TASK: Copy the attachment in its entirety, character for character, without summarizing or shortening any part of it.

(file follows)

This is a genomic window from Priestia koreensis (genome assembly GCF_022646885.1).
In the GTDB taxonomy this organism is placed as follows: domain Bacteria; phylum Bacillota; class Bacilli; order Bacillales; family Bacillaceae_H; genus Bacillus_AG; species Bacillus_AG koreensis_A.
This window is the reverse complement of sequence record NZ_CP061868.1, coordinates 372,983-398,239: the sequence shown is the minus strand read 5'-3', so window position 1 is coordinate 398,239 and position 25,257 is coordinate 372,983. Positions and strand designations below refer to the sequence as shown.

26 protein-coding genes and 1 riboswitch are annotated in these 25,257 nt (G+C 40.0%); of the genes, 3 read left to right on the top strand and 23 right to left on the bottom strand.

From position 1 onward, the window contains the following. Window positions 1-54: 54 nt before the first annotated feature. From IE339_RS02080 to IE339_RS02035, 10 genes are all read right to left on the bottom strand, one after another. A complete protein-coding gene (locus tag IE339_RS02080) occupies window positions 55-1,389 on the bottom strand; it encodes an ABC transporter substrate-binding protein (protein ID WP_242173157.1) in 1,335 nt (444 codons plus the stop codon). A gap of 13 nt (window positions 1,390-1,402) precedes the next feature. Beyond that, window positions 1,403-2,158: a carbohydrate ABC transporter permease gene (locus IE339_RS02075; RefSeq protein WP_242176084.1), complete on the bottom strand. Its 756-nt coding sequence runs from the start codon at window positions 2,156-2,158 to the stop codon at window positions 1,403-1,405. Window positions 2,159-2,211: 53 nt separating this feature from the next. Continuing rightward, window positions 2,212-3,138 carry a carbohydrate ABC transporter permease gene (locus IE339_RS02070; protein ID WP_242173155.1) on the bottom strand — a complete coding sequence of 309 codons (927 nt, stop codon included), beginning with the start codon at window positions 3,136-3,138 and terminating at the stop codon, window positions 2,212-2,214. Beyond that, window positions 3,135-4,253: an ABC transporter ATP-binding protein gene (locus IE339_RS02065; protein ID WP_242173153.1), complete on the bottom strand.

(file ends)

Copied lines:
This is a genomic window from Priestia koreensis (genome assembly GCF_022646885.1).
In the GTDB taxonomy this organism is placed as follows: domain Bacteria; phylum Bacillota; class Bacilli; order Bacillales; family Bacillaceae_H; genus Bacillus_AG; species Bacillus_AG koreensis_A.
This window is the reverse complement of sequence record NZ_CP061868.1, coordinates 372,983-398,239: the sequence shown is the minus strand read 5'-3', so window position 1 is coordinate 398,239 and position 25,257 is coordinate 372,983. Positions and strand designations below refer to the sequence as shown.

26 protein-coding genes and 1 riboswitch are annotated in these 25,257 nt (G+C 40.0%); of the genes, 3 read left to right on the top strand and 23 right to left on the bottom strand.

From position 1 onward, the window contains the following. Window positions 1-54: 54 nt before the first annotated feature. From IE339_RS02080 to IE339_RS02035, 10 genes are all read right to left on the bottom strand, one after another. A complete protein-coding gene (locus tag IE339_RS02080) occupies window positions 55-1,389 on the bottom strand; it encodes an ABC transporter substrate-binding protein (protein ID WP_242173157.1) in 1,335 nt (444 codons plus the stop codon). A gap of 13 nt (window positions 1,390-1,402) precedes the next feature. Beyond that, window positions 1,403-2,158: a carbohydrate ABC transporter permease gene (locus IE339_RS02075; RefSeq protein WP_242176084.1), complete on the bottom strand. Its 756-nt coding sequence runs from the start codon at window positions 2,156-2,158 to the stop codon at window positions 1,403-1,405. Window positions 2,159-2,211: 53 nt separating this feature from the next. Continuing rightward, window positions 2,212-3,138 carry a carbohydrate ABC transporter permease gene (locus IE339_RS02070; protein ID WP_242173155.1) on the bottom strand — a complete coding sequence of 309 codons (927 nt, stop codon included), beginning with the start codon at window positions 3,136-3,138 and terminating at the stop codon, window positions 2,212-2,214. Beyond that, window positions 3,135-4,253: an ABC transporter ATP-binding protein gene (locus IE339_RS02065; protein ID WP_242173153.1), complete on the bottom strand.